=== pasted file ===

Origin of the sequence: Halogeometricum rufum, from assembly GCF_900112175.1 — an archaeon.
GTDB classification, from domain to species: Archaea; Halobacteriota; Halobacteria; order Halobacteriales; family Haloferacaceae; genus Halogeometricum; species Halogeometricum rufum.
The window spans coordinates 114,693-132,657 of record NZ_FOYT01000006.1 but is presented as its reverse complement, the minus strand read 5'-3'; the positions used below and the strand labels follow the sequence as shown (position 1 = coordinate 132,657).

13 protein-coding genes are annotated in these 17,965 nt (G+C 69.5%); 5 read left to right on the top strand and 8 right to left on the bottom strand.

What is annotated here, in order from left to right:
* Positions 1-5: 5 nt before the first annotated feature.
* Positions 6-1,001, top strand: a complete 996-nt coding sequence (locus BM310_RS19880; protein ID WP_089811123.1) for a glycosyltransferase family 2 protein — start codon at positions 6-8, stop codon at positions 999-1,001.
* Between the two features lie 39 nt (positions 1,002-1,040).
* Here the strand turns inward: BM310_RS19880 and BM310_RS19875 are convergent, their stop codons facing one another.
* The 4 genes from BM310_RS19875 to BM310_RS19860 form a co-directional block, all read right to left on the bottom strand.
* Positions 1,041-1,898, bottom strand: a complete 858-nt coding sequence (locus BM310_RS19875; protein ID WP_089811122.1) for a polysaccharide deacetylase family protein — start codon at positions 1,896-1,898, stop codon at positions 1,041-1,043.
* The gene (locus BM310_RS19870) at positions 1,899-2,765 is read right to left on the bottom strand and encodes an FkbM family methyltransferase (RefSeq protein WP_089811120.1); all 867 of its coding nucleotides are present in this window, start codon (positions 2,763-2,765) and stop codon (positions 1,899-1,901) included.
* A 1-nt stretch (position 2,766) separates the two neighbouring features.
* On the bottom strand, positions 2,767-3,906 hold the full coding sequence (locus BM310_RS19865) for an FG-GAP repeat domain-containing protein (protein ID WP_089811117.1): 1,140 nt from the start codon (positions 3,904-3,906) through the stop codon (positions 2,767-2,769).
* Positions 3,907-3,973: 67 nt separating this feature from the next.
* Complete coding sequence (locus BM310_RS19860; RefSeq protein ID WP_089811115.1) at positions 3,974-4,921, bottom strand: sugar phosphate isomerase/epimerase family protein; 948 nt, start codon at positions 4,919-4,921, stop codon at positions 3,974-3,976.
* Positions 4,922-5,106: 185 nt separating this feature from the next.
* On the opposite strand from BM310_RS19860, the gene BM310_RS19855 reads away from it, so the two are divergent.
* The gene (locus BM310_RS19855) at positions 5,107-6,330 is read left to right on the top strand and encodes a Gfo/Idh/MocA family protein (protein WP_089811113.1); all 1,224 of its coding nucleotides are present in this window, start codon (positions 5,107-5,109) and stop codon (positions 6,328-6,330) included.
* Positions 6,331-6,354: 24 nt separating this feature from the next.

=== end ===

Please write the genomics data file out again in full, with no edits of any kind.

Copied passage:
Origin of the sequence: Halogeometricum rufum, from assembly GCF_900112175.1 — an archaeon.
GTDB classification, from domain to species: Archaea; Halobacteriota; Halobacteria; order Halobacteriales; family Haloferacaceae; genus Halogeometricum; species Halogeometricum rufum.
The window spans coordinates 114,693-132,657 of record NZ_FOYT01000006.1 but is presented as its reverse complement, the minus strand read 5'-3'; the positions used below and the strand labels follow the sequence as shown (position 1 = coordinate 132,657).

13 protein-coding genes are annotated in these 17,965 nt (G+C 69.5%); 5 read left to right on the top strand and 8 right to left on the bottom strand.

What is annotated here, in order from left to right:
* Positions 1-5: 5 nt before the first annotated feature.
* Positions 6-1,001, top strand: a complete 996-nt coding sequence (locus BM310_RS19880; protein ID WP_089811123.1) for a glycosyltransferase family 2 protein — start codon at positions 6-8, stop codon at positions 999-1,001.
* Between the two features lie 39 nt (positions 1,002-1,040).
* Here the strand turns inward: BM310_RS19880 and BM310_RS19875 are convergent, their stop codons facing one another.
* The 4 genes from BM310_RS19875 to BM310_RS19860 form a co-directional block, all read right to left on the bottom strand.
* Positions 1,041-1,898, bottom strand: a complete 858-nt coding sequence (locus BM310_RS19875; protein ID WP_089811122.1) for a polysaccharide deacetylase family protein — start codon at positions 1,896-1,898, stop codon at positions 1,041-1,043.
* The gene (locus BM310_RS19870) at positions 1,899-2,765 is read right to left on the bottom strand and encodes an FkbM family methyltransferase (RefSeq protein WP_089811120.1); all 867 of its coding nucleotides are present in this window, start codon (positions 2,763-2,765) and stop codon (positions 1,899-1,901) included.
* A 1-nt stretch (position 2,766) separates the two neighbouring features.
* On the bottom strand, positions 2,767-3,906 hold the full coding sequence (locus BM310_RS19865) for an FG-GAP repeat domain-containing protein (protein ID WP_089811117.1): 1,140 nt from the start codon (positions 3,904-3,906) through the stop codon (positions 2,767-2,769).
* Positions 3,907-3,973: 67 nt separating this feature from the next.
* Complete coding sequence (locus BM310_RS19860; RefSeq protein ID WP_089811115.1) at positions 3,974-4,921, bottom strand: sugar phosphate isomerase/epimerase family protein; 948 nt, start codon at positions 4,919-4,921, stop codon at positions 3,974-3,976.
* Positions 4,922-5,106: 185 nt separating this feature from the next.
* On the opposite strand from BM310_RS19860, the gene BM310_RS19855 reads away from it, so the two are divergent.
* The gene (locus BM310_RS19855) at positions 5,107-6,330 is read left to right on the top strand and encodes a Gfo/Idh/MocA family protein (protein WP_089811113.1); all 1,224 of its coding nucleotides are present in this window, start codon (positions 5,107-5,109) and stop codon (positions 6,328-6,330) included.
* Positions 6,331-6,354: 24 nt separating this feature from the next.